Besides, I just find it a good standard to export every asset facing the same way. More professional than just have things with a random facing

No, that is not.

1. in Start() I check head facing - if I do GetWorldDirection() it faces Vector3::FORWARD.
No animation is played, everything is default.
All quaternions are identity (1 0 0 0)

2. In HandleSceneDrawableUpdateFinished
Sitting animation is played.
Rotating options do not work correctly.
If compensated by quat.FromRotationTo(Vector3(0, 0, 1), Vector3(0, 0, -1));
look start to work.

There is no such behavior in Unity, and UE4 with the same assets. Look works straightforward.

So you tell me complete bullshit without any digging into the problem. Please stop doing that.
Unless you see where the problem might be, from now on I will consider such posts direct aggression
and reserve all right to react in any way I wish.
You did not even care to read my previous posts, you did not care at all to understand the nature of problem
and after that you tell me I did everything wrong. I really hope your karma will hit you in very bad way.

The engine behavior is inconsistent and unpredictable, so there is no way to manually compensate
bone rotation without hardcoding values. I canāt do all animation retargeting and all bone changes to face Z
as that would be enormous waste of time. I try to compensate from code. And that doesnāt really work,
while all information should be available to compensate either automatically or from application code.
Looks like everything is fine unless animation is played, which turns nodes in weird ways. But I wonder why
the actual node weird rotations do not affect model? why node world space suddenly change?

it looks like changing bones sometimes lead to mess when animation is played.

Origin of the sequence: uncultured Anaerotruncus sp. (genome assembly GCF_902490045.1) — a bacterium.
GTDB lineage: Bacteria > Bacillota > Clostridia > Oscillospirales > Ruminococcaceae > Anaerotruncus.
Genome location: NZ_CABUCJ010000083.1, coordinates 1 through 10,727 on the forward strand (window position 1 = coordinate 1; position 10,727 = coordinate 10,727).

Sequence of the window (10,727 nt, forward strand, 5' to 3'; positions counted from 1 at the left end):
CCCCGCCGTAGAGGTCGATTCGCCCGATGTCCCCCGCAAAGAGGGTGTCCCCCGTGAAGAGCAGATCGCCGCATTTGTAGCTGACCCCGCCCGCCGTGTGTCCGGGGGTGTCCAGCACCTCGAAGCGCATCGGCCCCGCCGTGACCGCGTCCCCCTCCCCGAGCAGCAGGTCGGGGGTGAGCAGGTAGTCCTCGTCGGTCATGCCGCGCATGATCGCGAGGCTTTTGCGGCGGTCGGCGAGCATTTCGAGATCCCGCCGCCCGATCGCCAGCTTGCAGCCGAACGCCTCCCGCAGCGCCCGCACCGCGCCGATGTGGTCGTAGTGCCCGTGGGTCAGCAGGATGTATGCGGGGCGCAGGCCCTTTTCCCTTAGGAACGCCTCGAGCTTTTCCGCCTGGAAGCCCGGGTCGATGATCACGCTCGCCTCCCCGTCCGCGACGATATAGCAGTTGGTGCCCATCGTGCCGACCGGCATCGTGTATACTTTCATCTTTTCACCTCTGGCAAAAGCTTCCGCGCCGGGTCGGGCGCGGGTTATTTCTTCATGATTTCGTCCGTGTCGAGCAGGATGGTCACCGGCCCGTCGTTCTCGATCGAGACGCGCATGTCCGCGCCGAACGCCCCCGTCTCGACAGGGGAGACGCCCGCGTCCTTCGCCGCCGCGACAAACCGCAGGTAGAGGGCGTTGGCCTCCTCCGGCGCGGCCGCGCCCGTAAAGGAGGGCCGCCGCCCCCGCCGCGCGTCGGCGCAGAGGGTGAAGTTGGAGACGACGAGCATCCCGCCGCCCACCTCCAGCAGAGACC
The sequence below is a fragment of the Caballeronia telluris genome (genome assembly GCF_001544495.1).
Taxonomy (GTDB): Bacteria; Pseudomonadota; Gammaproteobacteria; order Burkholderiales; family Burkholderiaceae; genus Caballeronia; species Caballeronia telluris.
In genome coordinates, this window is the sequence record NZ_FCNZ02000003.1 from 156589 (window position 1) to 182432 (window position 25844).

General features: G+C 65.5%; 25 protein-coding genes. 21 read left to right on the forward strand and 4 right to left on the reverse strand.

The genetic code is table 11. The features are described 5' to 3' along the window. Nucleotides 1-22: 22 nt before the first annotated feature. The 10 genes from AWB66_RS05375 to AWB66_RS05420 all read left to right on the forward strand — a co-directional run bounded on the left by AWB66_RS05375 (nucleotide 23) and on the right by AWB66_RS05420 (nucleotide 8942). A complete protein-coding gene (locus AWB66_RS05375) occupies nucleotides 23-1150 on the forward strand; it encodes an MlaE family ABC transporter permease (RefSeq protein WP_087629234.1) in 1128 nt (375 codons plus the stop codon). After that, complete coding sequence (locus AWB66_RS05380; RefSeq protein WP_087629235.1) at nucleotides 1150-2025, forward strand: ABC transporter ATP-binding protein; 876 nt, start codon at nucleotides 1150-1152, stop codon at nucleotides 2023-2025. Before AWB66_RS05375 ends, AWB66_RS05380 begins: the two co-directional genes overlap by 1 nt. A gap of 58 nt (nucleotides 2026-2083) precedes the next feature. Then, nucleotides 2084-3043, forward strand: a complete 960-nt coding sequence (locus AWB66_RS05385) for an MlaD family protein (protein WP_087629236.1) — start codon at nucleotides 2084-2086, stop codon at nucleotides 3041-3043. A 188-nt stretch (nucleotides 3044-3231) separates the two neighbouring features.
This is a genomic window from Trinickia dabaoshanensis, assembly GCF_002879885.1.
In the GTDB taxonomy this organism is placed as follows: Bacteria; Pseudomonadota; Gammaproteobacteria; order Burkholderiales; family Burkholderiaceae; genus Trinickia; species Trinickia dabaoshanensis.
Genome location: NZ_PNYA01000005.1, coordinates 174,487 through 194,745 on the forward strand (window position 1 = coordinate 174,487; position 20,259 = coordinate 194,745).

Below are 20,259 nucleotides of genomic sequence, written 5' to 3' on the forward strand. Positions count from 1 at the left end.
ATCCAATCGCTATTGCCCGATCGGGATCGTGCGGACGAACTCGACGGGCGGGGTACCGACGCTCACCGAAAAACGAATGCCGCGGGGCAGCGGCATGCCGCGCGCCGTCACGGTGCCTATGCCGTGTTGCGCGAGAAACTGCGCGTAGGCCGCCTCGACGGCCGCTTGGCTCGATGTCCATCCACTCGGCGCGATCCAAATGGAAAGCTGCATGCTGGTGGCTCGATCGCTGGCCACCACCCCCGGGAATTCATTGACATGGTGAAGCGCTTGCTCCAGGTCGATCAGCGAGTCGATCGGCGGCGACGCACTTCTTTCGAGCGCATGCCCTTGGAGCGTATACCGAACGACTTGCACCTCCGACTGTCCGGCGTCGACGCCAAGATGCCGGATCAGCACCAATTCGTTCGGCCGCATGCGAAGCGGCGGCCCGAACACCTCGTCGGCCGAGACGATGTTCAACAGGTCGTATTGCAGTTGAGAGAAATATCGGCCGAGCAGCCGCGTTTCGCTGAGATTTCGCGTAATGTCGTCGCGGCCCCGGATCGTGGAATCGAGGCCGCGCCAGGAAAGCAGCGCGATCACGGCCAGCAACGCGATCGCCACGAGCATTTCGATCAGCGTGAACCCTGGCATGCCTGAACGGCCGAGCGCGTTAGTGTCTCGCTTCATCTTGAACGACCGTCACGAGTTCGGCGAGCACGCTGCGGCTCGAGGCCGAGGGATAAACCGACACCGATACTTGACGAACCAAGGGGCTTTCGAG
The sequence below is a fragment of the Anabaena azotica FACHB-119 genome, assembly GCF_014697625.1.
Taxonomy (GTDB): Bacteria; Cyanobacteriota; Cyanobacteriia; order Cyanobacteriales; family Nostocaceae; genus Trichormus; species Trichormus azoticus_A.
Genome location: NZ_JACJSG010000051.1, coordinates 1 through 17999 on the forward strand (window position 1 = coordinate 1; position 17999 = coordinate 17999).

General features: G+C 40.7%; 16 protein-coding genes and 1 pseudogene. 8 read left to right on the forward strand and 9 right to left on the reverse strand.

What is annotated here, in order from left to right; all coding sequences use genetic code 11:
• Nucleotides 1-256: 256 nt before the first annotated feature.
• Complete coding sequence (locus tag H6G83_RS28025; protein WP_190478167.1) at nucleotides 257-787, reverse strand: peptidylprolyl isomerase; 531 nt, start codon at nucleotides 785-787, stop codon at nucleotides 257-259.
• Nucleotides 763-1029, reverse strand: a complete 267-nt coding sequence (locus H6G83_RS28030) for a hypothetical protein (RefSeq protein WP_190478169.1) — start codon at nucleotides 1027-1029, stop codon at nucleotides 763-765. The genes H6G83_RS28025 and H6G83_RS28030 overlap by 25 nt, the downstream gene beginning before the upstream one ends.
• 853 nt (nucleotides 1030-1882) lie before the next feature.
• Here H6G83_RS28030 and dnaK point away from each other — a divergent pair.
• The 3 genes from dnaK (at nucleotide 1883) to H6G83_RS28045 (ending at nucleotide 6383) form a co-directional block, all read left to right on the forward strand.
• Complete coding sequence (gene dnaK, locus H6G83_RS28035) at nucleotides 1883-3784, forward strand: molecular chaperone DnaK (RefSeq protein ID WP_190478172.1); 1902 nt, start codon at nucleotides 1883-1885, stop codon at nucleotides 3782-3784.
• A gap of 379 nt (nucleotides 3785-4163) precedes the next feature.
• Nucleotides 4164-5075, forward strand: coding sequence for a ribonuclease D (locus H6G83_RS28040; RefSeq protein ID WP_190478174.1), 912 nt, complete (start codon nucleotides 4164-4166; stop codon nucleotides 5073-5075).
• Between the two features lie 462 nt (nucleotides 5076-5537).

Anyway I found universal solution to fix this for general skeleton case.

1. Requirements - character faces Z, skeleton is irrelevant, bone facing is irrelevant.

2. Creating child note for head, but setting world position to node_->GetWorldPosition() + node_->GetWorldDirection() * 10.0f;

+ node_->GetWorldDirection() * 10.0f);

3. calculate 2 directions - facing and look

4. Calculate rotational difference
Quaternion quat;
quat.FromRotationTo(facing_dir, target_dir);

5. Rotate to difference:
`head->Rotate(quat, TS_WORLD);`

This canāt be considered a full solution, as it is mere workaround for a bug.
But it might be useful to somebody.

So, you mean in Unity and UE4, you can just import any asset, no matter how itās facing was done when exported (positive/negative Z, or even positive/negative Y), attach it to any amount of bones and yet they all magically work, facing the same/correct direction without needing any kind of manual adjustment?

Quite honestly, I just donāt believe that. Meshes are just 3D vector positions, even the idea of āforwardā is foreign to them (if not some kind of new format came up that explicitly stores a āthis is forwardā information with the mesh). An engine has no way of knowing what āforwardā means for any 3D asset. It just has a default assumption (which differs for each engine, though most go with forward or negative Z).

Or are you talking about something completely different?

If you regard a golden rule in 3D development sinceā¦ wellā¦ foreverā¦ as complete bullshit, just go ahead and see where it takes you

[quote=āslapin, post:6, topic:3227, full:trueā]Unless you see where the problem might be, from now on I will consider such posts direct aggression
and reserve all right to react in any way I wish.
You did not even care to read my previous posts, you did not care at all to understand the nature of problem
and after that you tell me I did everything wrong. [/quote]
Oh, I did read this thread, but it is hard to tell what exactly is your question or problem. From what I got, everything just points to the same thing: Something does not face the direction you expect it to after a number of manipulations. There can only be three reasons for this:

1. You got your math wrong - since I didnāt get what exactly you are even trying to do, I did not comment on this.
2. If your math is right, your assets are wrong. If your assets face different directions, the situation is requiring a fix of the assets or a fix in code (which I think you ended up doing?). From what you said, it doesnāt sound like all assets you are using use the same direction of āforwardā. From experience, this can easily explain your problems.
3. Thereās actually a bug in Urho. Perfectly possible, of course, but wouldnāt that have been noticed already, in such an important system as animation?